When evaluating the two trial options available to our patient we note they employ novel mechanisms of attack the patient's tumor is unexposed to classically. The lonsurf plus PolyPEPI1018 Vaccine trial is appealing as a substitute for lonsurf conventional therapy, as it allows us to target the patient's tumor with an additional mechanism of attack without compromising standard of care. In addition, the trial evaluating ATP128, VSV-GP128 and BI 754091, in second-line onward, is intriguing based on its unique mechanism of action. Of course, every clinical trial evaluation, such as the one performed here, is incredibly subjective. Indeed, one must be very cautious imputing putative clinical trial efficacy as many trial results belie intuition. Regardless, going through the aforementioned clinical trial analysis is a foundational component of treatment cartography.

Synthesizing all of our options, including hospice enrollment, results in creation of the following treatment map (figure 11):

First-line: Immunotherapy in the form of Ipilimumab+nivolumab. Response rates with this regimen are approximately 55% with many individuals having a duration of response longer than two years. Moreover, there is a remote possibility this regimen can effectively "cure" patients by resulting in long-term remissions even after treatment is discontinued. Therefore, we are choosing ipilimumab+nivolumab over all other available options, including pembrolizumab and dostarlimab. However, despite selecting ipilimumab+nivolumab due to the incremental benefit provided by addition of ipilimumab, we would fault nobody for choosing pembrolizumab, nivolumab alone, or dostarlimab.

Second-line: NTRK fusion inhibitor, entrectanib or larotrectanib. One could certainly have chosen conventional therapy in the form of FOLFOX+bevacizumab here. We elected to use an NTRK fusion inhibitor due to it resulting in an overall response rate of 75% and 4.5 year median duration of response across all tumor types. However, we do note in the eight stage 4 colon cancer patients treated with NTRK inhibitors the overall response rate was 50% with far less appealing depth of response [45-47]. Nonetheless, we feel the risk/benefit ratio of NTRK inhibitors, that are generally better tolerated than chemotherapy, warrants use of them in second-line.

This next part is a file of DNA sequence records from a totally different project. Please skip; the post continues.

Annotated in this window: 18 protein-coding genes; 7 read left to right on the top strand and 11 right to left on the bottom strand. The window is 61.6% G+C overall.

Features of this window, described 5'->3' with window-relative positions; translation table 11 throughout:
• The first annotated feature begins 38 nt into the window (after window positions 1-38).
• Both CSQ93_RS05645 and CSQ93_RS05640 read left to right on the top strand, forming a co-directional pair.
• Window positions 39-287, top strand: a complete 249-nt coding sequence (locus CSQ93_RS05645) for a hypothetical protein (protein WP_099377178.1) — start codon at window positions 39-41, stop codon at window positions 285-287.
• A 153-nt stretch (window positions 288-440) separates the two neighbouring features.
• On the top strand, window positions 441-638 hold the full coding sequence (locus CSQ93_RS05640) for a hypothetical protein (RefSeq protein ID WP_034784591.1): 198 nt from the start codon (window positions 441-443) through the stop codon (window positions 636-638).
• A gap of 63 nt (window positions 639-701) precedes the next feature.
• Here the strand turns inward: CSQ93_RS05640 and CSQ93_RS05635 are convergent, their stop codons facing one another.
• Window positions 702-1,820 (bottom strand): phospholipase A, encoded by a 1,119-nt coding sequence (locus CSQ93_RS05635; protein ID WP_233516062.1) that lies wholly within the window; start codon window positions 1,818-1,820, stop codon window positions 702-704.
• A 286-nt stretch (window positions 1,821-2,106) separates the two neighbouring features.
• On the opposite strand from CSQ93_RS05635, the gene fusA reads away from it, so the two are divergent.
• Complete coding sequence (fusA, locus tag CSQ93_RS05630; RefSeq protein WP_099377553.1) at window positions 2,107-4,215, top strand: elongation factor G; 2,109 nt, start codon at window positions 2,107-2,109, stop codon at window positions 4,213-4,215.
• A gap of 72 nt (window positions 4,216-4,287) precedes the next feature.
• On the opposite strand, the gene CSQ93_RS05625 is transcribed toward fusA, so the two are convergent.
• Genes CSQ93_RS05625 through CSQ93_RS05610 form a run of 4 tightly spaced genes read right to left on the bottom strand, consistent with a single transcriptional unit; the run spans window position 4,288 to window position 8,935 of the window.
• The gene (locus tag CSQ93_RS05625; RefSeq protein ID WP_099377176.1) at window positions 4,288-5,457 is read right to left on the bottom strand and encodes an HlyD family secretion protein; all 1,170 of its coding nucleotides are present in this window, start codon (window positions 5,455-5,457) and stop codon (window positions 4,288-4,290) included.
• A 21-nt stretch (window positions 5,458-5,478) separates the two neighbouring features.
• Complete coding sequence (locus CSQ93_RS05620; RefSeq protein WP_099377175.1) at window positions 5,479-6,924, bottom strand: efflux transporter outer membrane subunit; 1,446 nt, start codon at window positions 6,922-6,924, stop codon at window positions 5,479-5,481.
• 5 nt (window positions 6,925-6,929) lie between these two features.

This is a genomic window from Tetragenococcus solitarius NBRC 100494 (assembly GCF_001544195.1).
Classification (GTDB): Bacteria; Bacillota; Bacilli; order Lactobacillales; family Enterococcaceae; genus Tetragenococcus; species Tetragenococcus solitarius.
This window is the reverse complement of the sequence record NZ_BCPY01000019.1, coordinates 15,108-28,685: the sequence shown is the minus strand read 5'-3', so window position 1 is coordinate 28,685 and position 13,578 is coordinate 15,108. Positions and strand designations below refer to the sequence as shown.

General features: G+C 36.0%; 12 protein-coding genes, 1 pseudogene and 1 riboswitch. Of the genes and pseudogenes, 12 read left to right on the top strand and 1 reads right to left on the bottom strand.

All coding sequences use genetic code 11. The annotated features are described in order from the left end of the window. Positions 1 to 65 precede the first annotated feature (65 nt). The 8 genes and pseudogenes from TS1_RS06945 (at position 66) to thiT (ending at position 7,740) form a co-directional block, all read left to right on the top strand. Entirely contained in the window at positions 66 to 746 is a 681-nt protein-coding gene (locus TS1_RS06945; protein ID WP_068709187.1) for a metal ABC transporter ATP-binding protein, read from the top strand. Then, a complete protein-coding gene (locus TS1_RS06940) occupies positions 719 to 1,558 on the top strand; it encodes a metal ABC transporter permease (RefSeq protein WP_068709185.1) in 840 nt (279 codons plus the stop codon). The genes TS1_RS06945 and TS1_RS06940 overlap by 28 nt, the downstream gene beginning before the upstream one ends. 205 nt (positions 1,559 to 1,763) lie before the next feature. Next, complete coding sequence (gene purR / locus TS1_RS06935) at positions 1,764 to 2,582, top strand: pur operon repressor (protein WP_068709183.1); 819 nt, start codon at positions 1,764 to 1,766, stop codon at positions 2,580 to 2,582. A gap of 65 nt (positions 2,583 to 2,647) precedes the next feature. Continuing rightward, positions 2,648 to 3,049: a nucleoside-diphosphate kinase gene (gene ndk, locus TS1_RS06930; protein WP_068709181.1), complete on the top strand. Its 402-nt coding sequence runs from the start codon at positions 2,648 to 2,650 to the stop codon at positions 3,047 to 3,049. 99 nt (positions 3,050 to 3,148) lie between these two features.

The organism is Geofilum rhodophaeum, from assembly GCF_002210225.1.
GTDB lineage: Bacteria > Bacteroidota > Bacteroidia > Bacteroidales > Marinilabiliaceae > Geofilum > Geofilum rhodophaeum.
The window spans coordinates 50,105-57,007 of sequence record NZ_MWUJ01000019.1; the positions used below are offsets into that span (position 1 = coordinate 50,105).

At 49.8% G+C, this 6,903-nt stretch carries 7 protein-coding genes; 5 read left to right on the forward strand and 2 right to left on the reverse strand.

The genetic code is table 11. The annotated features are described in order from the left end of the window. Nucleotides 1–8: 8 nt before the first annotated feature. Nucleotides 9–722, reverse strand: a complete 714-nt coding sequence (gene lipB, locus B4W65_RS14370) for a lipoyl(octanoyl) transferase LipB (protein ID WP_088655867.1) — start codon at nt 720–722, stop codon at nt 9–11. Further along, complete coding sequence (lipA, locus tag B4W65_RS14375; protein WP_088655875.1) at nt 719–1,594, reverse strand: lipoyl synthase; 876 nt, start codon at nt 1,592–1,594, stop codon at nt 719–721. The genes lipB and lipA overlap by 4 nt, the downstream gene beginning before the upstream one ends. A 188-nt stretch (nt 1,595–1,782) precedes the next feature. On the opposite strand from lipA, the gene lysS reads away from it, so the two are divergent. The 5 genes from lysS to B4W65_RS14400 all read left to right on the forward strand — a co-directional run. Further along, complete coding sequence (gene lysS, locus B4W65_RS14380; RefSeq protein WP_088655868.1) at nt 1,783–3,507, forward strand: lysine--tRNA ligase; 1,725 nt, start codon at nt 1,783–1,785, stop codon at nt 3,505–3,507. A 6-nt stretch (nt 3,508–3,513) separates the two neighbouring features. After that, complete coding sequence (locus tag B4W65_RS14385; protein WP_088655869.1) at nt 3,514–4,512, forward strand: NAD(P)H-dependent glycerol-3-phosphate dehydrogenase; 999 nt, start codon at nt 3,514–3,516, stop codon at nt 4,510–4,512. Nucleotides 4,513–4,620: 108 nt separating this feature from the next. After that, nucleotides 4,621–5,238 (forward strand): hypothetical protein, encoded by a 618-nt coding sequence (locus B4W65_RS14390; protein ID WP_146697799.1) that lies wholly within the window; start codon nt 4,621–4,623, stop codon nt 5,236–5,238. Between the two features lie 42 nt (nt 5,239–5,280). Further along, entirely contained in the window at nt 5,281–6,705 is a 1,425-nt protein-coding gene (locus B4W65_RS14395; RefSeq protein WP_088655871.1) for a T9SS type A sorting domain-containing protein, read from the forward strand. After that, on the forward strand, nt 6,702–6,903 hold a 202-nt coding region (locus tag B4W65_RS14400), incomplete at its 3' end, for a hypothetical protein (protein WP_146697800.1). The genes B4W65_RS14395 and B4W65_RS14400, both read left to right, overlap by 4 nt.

Third-line: FOLFOX+panitumumab, After using our two best molecular based options we now turn to conventional therapy. As above, FOLFOX+panitumumab is our conventional therapy of choice and it fits nicely in third-line here.

Fourth-line: FOLFIRI+bevacizumab, We stay with conventional therapy and use our next planned systemic therapy based on known efficacy, particularly compared to our other options.

Fifth-line: Trial 3 sees the light of day as we prefer to use lonsurf+PolyPEPI1018 Vaccine over conventional lonsurf alone, as our patient's tumor will see a novel mechanism of attack while also receiving standard of care.

Sixth-line: Trial 1 is the choice over regorafenib due to the abysmal median overall survival benefit of regorafenib and its marked toxicity. It's also subjectively more appealing than our other molecular based options, PARP- and Hedgehog inhibitors.

Seventh-line: Off label PARP inhibitor. Again, we are very reticent to use regorafenib and would prefer an "outside the box" approach based on the patient's molecular profile. Admittedly, it may be difficult to get insurance to pay for a PARP inhibitor in this setting, and the patient may need to receive it through a precision medicine-based trial.

Eighth-line: Off label Hedgehog inhibitor. We remain reticent to use regorafenib due to its risk/benefit ratio, but aren't particularly enthused about the Hedgehog inhibitor here for similar reasons. As above, it's unlikely insurance would authorize a Hedgehog inhibitor in this setting.

Figure 11:  Personalized treatment map for our patient after completing COMET-based treatment cartography.

Ninth-line: Regorefenib. We have run out of therapeutic options in the event the patient can still tolerate therapy and wants to continue treatment.

Tenth-line: Hospice. We simply have no more to offer the patient, and it makes sense to enroll in hospice.

It's important to realize that essentially no stage 4 colon cancer patient is going to receive ten lines of therapy, such as what's listed here. Although it's not uncommon for stage 4 colon cancer patients to receive 3-4 lines of therapy, the majority of patients don't receive 6 plus lines of treatment. Consequently, we desperately need better conventional options in metastatic colon cancer, as our third-line treatments onward are suboptimal. Recognizing this is essential if you're a pharmaceutical company considering how to position a new asset in stage 4 colorectal cancer, a drug developer determining what proteins and tumors to target, a clinician deciding on what clinical trials to pursue, etc.

Many will argue there is no need to have such an intricate approach when initially meeting a patient as the disease isn't static and the treatment approach may change dramatically in the future. Certainly, nothing oncologists do happens in a vacuum. Cancer cells are very good chess players and are almost always several moves ahead of us metaphorically speaking. It's the reason we simply can't cure stage 4 colon cancer that is widely metastatic, despite the fact we can frequently eradicate large swaths of a patient's tumor.